While the tea parties, (which are popping up all over the country, drawing hundreds and even thousands of people every week), are attracting scarce attention from the media, a motley troupe of 40 ACORN malcontents that go by the name of the Connecticut Working Families Party attracted dozens of reporters from around the world for their protest of AIG working family homes, today:
I’ve been to three tea parties so far, all of which were considerably larger than this sad little exercise in class envy. Only the last one was covered by anyone in the MSM; one lone reporter from the local Fox affiliate.
But the AIG bonuses are apparently what the media insists we be outraged about, not the insane spending spree Obama and the Dems in Congress have been on. I could have worked up a little indignation over the bonuses, myself, but all of the maudlin emoting that came out of Congress, and the White House over them, knocked it right out of me.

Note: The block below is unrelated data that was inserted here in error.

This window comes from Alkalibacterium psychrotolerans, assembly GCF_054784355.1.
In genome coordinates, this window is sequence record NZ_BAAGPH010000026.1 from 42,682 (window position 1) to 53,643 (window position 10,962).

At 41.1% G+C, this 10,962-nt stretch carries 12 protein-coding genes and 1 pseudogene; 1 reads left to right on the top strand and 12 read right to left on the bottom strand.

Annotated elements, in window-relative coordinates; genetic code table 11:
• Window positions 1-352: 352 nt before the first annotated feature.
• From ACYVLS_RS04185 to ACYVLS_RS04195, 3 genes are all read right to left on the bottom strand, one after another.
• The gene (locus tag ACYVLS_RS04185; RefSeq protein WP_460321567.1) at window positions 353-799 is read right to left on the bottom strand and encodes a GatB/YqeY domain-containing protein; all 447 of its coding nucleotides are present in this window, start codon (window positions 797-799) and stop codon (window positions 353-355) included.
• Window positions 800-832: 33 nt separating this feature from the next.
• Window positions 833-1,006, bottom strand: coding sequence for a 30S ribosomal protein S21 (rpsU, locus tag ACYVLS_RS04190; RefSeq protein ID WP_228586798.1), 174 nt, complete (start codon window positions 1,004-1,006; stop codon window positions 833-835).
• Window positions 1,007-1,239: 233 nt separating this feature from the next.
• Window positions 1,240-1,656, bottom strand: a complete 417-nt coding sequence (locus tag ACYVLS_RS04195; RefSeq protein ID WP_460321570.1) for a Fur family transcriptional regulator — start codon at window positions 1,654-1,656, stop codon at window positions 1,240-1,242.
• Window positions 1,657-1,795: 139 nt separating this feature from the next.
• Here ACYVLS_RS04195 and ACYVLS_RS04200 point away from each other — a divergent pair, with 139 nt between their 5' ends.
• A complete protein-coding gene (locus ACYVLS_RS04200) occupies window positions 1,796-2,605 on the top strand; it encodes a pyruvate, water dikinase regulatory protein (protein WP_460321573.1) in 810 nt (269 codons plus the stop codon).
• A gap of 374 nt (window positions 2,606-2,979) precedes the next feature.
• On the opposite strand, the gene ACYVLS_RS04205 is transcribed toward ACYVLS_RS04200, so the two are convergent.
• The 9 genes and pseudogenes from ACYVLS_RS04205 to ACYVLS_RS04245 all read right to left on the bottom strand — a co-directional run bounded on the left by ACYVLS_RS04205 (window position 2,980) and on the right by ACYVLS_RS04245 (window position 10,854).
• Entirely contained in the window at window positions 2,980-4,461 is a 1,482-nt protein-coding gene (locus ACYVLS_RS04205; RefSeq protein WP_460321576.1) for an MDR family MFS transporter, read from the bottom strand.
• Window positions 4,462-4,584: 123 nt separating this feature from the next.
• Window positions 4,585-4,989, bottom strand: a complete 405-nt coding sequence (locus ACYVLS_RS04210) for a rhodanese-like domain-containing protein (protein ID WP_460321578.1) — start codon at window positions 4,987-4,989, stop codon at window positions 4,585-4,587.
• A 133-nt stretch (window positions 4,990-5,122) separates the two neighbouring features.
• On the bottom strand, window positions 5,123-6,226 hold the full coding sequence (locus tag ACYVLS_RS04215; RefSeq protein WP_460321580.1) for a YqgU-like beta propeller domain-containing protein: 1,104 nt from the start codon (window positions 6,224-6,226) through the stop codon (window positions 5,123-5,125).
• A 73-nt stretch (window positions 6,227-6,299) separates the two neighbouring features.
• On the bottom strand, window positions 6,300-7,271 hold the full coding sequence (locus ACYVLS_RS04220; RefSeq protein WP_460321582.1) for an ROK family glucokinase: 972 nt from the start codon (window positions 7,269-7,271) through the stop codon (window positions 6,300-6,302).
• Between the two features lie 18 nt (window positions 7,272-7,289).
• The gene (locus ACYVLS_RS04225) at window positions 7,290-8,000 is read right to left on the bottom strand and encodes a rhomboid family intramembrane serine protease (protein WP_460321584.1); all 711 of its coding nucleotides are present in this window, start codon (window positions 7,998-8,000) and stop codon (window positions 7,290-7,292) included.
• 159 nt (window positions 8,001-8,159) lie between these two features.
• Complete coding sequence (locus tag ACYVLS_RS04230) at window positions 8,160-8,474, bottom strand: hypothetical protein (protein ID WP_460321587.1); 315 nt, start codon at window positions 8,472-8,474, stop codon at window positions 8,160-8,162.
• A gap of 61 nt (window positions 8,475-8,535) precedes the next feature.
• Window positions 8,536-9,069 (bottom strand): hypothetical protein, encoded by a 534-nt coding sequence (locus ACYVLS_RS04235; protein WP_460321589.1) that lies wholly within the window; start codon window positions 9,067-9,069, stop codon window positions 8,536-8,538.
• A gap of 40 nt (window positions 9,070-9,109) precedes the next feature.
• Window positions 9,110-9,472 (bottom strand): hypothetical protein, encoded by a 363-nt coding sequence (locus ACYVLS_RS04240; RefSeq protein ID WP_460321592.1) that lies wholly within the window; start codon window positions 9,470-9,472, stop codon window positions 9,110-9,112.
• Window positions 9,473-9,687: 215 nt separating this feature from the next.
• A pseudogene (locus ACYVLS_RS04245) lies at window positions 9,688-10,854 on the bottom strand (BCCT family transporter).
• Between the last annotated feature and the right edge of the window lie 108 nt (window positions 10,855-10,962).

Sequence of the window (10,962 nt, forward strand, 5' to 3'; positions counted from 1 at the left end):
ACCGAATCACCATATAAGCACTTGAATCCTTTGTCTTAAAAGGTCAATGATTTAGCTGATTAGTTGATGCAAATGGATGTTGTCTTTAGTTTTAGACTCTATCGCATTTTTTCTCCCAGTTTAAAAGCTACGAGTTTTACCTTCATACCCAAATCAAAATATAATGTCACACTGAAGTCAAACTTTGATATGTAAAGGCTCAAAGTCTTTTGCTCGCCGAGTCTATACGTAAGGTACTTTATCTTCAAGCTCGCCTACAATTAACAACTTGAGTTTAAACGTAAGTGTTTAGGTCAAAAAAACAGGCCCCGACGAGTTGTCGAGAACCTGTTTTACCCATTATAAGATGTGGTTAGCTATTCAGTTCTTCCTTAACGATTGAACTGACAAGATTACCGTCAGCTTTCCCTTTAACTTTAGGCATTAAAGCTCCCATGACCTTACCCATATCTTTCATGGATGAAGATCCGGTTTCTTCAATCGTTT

Not so with CT Working Families Party.
Oh brother, here come the sob stories:
“We think $165 million could be used in a more appropriate way to keep people in their homes, create more jobs and health care,” said Emeline Bravo-Blackport, a gardener.
She marveled at AIG executive James Haas’ colonial house, which has stunning views of a golf course and the Long Island Sound. The Fairfield house is “another part of the world” from her life in nearby Bridgeport, which flirted with bankruptcy in the 1990s and still struggles with foreclosures and unemployment.”
“Lord, I wonder what it’s like to live in a house that size,” she said.
Another protester, Claire Jeffery, of Bloomfield, said she’s on the verge of foreclosure. She works as a housekeeper; her husband, a truck driver, can’t find work.
I’m not sure how protesting the AIG executives’ homes is going to help with any of that. They could be, you know… working.
Hat tip: Jammie Wearing Fool.
Verrrry interesting: More about the protest/”protesters”, here.